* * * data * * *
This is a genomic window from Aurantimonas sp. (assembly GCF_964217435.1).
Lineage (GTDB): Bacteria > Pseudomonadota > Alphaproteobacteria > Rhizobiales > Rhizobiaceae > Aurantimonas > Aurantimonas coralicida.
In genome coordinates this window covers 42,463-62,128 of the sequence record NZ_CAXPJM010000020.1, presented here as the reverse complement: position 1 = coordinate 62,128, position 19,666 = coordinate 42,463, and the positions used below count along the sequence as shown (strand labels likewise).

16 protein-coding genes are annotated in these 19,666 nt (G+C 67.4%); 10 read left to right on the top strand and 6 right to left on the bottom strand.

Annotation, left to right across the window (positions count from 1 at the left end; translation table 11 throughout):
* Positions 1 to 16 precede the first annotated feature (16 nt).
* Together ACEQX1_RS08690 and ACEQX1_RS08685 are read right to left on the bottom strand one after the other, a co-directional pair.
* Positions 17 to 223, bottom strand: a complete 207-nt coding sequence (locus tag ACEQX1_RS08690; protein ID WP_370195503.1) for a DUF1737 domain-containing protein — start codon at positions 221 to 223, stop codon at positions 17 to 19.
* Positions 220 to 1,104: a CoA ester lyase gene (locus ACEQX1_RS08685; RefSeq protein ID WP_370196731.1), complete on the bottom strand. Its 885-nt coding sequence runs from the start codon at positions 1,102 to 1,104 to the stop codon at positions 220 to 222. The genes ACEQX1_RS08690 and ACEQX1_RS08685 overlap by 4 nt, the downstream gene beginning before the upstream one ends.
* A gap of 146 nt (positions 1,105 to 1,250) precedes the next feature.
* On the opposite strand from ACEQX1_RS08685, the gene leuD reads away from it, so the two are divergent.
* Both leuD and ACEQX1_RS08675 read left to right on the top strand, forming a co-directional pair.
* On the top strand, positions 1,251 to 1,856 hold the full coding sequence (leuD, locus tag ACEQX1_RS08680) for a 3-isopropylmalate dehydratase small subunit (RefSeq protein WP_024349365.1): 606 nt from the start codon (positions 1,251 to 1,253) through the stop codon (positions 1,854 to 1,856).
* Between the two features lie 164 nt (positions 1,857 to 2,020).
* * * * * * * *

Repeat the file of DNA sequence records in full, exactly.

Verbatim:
This is a genomic window from Aurantimonas sp. (assembly GCF_964217435.1).
Lineage (GTDB): Bacteria > Pseudomonadota > Alphaproteobacteria > Rhizobiales > Rhizobiaceae > Aurantimonas > Aurantimonas coralicida.
In genome coordinates this window covers 42,463-62,128 of the sequence record NZ_CAXPJM010000020.1, presented here as the reverse complement: position 1 = coordinate 62,128, position 19,666 = coordinate 42,463, and the positions used below count along the sequence as shown (strand labels likewise).

16 protein-coding genes are annotated in these 19,666 nt (G+C 67.4%); 10 read left to right on the top strand and 6 right to left on the bottom strand.

Annotation, left to right across the window (positions count from 1 at the left end; translation table 11 throughout):
* Positions 1 to 16 precede the first annotated feature (16 nt).
* Together ACEQX1_RS08690 and ACEQX1_RS08685 are read right to left on the bottom strand one after the other, a co-directional pair.
* Positions 17 to 223, bottom strand: a complete 207-nt coding sequence (locus tag ACEQX1_RS08690; protein ID WP_370195503.1) for a DUF1737 domain-containing protein — start codon at positions 221 to 223, stop codon at positions 17 to 19.
* Positions 220 to 1,104: a CoA ester lyase gene (locus ACEQX1_RS08685; RefSeq protein ID WP_370196731.1), complete on the bottom strand. Its 885-nt coding sequence runs from the start codon at positions 1,102 to 1,104 to the stop codon at positions 220 to 222. The genes ACEQX1_RS08690 and ACEQX1_RS08685 overlap by 4 nt, the downstream gene beginning before the upstream one ends.
* A gap of 146 nt (positions 1,105 to 1,250) precedes the next feature.
* On the opposite strand from ACEQX1_RS08685, the gene leuD reads away from it, so the two are divergent.
* Both leuD and ACEQX1_RS08675 read left to right on the top strand, forming a co-directional pair.
* On the top strand, positions 1,251 to 1,856 hold the full coding sequence (leuD, locus tag ACEQX1_RS08680) for a 3-isopropylmalate dehydratase small subunit (RefSeq protein WP_024349365.1): 606 nt from the start codon (positions 1,251 to 1,253) through the stop codon (positions 1,854 to 1,856).
* Between the two features lie 164 nt (positions 1,857 to 2,020).